Sheriffs often defer a decision on an appropriate punishment for an offender to allow the offender to prove that their criminal behaviour was an aberration.
If they don't co-operate they could be given another, more punitive penalty.
Announcing plans to pilot the scheme in four areas across Scotland, justice minister Cathy Jamieson said:
'There are a large number of petty offenders who appear before our lower courts who might benefit from some form of social work intervention or supervision. Historically, where sentence had been deferred, there has been little opportunity for social workers to become involved in helping the offender overcome the causes of their criminal behaviour.
'Introducing structured deferred sentences as an additional option for courts will provide the opportunity for offenders to follow a programme which could include regular meetings with social work staff, and addressing those issues which might have contributed to their criminal behaviour.
'Where courts take this option, the onus is on petty offenders to prove that they want to move on and have taken steps to prevent an early experience of offending becoming a criminal career.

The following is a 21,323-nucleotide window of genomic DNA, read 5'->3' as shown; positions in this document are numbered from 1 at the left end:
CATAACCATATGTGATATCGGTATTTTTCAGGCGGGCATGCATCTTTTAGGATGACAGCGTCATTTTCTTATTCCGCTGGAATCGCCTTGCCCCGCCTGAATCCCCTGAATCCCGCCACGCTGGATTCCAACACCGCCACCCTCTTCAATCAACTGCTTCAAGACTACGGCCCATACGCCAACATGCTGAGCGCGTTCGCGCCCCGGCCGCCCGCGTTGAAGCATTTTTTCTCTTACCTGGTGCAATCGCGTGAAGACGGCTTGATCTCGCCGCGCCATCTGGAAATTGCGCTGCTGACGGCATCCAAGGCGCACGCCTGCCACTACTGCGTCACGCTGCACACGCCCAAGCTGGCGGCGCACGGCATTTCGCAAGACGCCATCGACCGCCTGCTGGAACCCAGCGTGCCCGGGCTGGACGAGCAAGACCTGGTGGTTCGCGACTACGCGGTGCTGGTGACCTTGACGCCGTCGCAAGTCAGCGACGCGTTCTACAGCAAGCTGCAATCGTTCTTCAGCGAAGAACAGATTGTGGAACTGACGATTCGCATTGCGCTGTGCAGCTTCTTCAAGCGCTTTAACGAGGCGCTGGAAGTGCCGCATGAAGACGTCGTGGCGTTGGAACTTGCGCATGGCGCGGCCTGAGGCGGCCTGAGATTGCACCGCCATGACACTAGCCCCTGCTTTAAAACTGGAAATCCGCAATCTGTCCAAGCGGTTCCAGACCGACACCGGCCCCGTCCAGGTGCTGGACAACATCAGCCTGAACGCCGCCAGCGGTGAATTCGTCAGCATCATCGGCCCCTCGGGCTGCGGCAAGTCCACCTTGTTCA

'If that offender takes part successfully in that programme then they are likely to be admonished, avoid a criminal record - and are less likely to re-offend. Tougher for the offender because they have to agree to being supervised in this way. Better for communities because the offender is under greater supervision.
'This is one further step in a major national initiative to increase the range and number of community sentences. Earlier this year we piloted the mandatory use of Supervised Attendance Orders for fine defaulters and last week the first minister confirmed the introduction of pilot Community Reparation Orders.
'We are committed to giving the police and the courts they need to help deliver a safer, stronger Scotland.'
Before deciding on an appropriate sentence, a sheriff may ask for a Social Enquiry Report (SER) on an offender.
Out of 34,570 SERs submitted to the courts in 2002-03, 5,023 resulted in the sheriff deciding on a deferred sentence. However in many minor cases a sheriff may proceed to a deferred sentence without calling for a SER first.
The programme that is part of the structured deferred sentence will be determined by the court and in light of individual circumstances.
It could mean, for example, that someone before the court on the back of drunken behaviour might be required to attend meetings about their behaviour with alcohol abuse organisations as well as with social workers to confront their offending.
An announcement on the four areas in which the pilot for structured deferred sentences will be made shortly.
The pilots will begin before the end of the year and run for up to two years. Decisions on further roll-out will be made on the basis of ongoing evaluation of the pilots.